Circular economy 101

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Circular economy 101

The words ‘Circular economy’ have been on the lips of every company from Adidas to IKEA for a good while now. Everyone wants to jump on the circular economy bandwagon by shouting about sustainability targets and buzzing about zero waste solutions. And it’s no wonder: the circular economy is indeed the new black of the business world. If you still don’t know what folks mean by the words ‘circular economy’, this is your crash course to the topic.

The circular economy is often connected to recycling, but there is a lot more to it. The goal of the circular economy is to say goodbye to the “end-of-life” concept, overconsumption and throw-away culture. In the ideal circular economy, products are made from renewable materials, everything is recycled and reused, and no waste is generated.

Here are five business model examples built on the principles of the circular economy (sources: OECD and Dansk Industri):

1. Product-as-a-service

Product-as-a-service, Device-as-a-Service, PC-as-a-Service... The X-as-a-Service trend has entered the market with a bang. Through selling access to a product rather than the product itself, each one can be used by several users during its life. This maximizes the use of the product and saves natural resources as they don’t need to be manufactured as often. The company is also in control of what happens to the product once it can no longer be used for its primary job, and can reuse or recycle it responsibly.

2. Circular supply chains

Circularity should go deeper than just being sustainable on the surface. Circularity in supply chains means that companies use recyclable or renewable materials in their products. This means that the final disposal of the product creates no harmful waste and the extraction of virgin materials is minimized. Circularity in supply chains also means that companies choose their subcontractors based on these circular values.

3. Sharing economy

Sharing is caring. Sharing economy models allow products to be used by multiple users at the same time. As more people can use the same product, new products have to be manufactured less, saving both energy and raw materials.

4. Product life extension

Product life extension models extend the life of a product so that it can be used for as long as possible, meaning that products should be made out of durable quality materials. This reduces both the rate of material extraction, as new products have to be manufactured less, and the rate of waste generation, as products have to be disposed of less often.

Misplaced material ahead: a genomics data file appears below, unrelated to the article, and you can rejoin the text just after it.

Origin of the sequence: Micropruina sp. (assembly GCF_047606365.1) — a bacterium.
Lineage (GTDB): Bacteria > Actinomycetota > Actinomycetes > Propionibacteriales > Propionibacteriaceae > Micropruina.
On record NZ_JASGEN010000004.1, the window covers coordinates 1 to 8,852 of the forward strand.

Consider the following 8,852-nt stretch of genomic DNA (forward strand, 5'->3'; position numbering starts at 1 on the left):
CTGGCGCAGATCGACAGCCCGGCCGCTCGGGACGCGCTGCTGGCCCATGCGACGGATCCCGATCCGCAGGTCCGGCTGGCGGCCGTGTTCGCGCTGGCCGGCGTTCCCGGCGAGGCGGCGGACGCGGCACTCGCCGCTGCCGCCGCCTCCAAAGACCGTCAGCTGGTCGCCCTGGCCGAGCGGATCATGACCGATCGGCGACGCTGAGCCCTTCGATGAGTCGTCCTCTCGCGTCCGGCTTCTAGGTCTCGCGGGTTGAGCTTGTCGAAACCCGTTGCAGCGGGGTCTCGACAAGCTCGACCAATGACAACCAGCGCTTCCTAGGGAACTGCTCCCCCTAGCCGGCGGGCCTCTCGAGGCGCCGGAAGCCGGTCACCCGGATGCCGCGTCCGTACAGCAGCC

5. Resource recovery models

One of the fundamentals of the circular economy is, well, the circularity. We must ensure that products and materials can be used in the production of new products for as long as possible so that no waste is created, and the use of existing materials can be maximised. 

Read also: Reusing smartphones -Sustainable actions

Circular economy vs. technology

We live in a digitalised world. Consumers love technology. Companies need to be hi-tech in order to stay on top of the game. More and more, companies consider access to modern technology as a key to success in the survival of the fittest. But how does circular economy get along with technology? How can companies keep up with the fast-paced world without harming the planet?

Companies can indeed be sustainable while also using cutting-edge technology. The first step is to start leasing modern IT rather than buying it. Leasing models make sure that product life is prolonged and devices are used by multiple people during their lifetime. This way new products have to be manufactured less, saving raw materials and minimising waste. 

The next step is to manage the IT and take care of it properly. Once IT is being taken good care of, it can keep on working efficiently for longer and this way IT needs to be updated less often.

The third step is to take responsibility for the old IT equipment companies have. Old IT can often still be reused, extending the product lifetime and minimising waste.  

For over 20 years, 3 Step IT has worked for a more circular economy. We do this by helping organisations acquire IT devices, manage them efficiently and extending the lifecycle of IT equipment and refurbishing old IT devices for reuse sustainably. You can read more about sustainable IT here >>>

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